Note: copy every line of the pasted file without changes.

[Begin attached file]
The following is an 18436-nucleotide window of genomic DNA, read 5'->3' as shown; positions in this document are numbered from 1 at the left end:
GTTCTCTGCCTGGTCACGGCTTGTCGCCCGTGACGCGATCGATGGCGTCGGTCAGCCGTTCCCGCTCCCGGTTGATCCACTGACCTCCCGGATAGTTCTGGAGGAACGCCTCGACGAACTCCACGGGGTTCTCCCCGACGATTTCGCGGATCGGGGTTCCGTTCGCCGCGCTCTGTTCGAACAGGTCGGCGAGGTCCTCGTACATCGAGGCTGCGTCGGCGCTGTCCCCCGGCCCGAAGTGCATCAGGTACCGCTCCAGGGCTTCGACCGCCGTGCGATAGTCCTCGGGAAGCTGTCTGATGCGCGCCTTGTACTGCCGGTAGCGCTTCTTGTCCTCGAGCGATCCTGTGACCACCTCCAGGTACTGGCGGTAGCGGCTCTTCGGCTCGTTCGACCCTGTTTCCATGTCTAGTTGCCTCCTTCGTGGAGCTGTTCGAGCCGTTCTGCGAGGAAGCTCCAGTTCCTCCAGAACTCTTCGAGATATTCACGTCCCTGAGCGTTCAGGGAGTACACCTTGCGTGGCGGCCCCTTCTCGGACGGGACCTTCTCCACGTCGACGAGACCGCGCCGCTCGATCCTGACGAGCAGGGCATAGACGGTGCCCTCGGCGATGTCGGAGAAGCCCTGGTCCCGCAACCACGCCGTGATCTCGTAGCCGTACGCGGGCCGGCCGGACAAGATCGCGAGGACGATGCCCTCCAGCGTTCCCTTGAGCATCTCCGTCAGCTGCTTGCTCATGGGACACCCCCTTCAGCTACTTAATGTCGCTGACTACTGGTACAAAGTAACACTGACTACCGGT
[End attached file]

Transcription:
The following is an 18436-nucleotide window of genomic DNA, read 5'->3' as shown; positions in this document are numbered from 1 at the left end:
GTTCTCTGCCTGGTCACGGCTTGTCGCCCGTGACGCGATCGATGGCGTCGGTCAGCCGTTCCCGCTCCCGGTTGATCCACTGACCTCCCGGATAGTTCTGGAGGAACGCCTCGACGAACTCCACGGGGTTCTCCCCGACGATTTCGCGGATCGGGGTTCCGTTCGCCGCGCTCTGTTCGAACAGGTCGGCGAGGTCCTCGTACATCGAGGCTGCGTCGGCGCTGTCCCCCGGCCCGAAGTGCATCAGGTACCGCTCCAGGGCTTCGACCGCCGTGCGATAGTCCTCGGGAAGCTGTCTGATGCGCGCCTTGTACTGCCGGTAGCGCTTCTTGTCCTCGAGCGATCCTGTGACCACCTCCAGGTACTGGCGGTAGCGGCTCTTCGGCTCGTTCGACCCTGTTTCCATGTCTAGTTGCCTCCTTCGTGGAGCTGTTCGAGCCGTTCTGCGAGGAAGCTCCAGTTCCTCCAGAACTCTTCGAGATATTCACGTCCCTGAGCGTTCAGGGAGTACACCTTGCGTGGCGGCCCCTTCTCGGACGGGACCTTCTCCACGTCGACGAGACCGCGCCGCTCGATCCTGACGAGCAGGGCATAGACGGTGCCCTCGGCGATGTCGGAGAAGCCCTGGTCCCGCAACCACGCCGTGATCTCGTAGCCGTACGCGGGCCGGCCGGACAAGATCGCGAGGACGATGCCCTCCAGCGTTCCCTTGAGCATCTCCGTCAGCTGCTTGCTCATGGGACACCCCCTTCAGCTACTTAATGTCGCTGACTACTGGTACAAAGTAACACTGACTACCGGT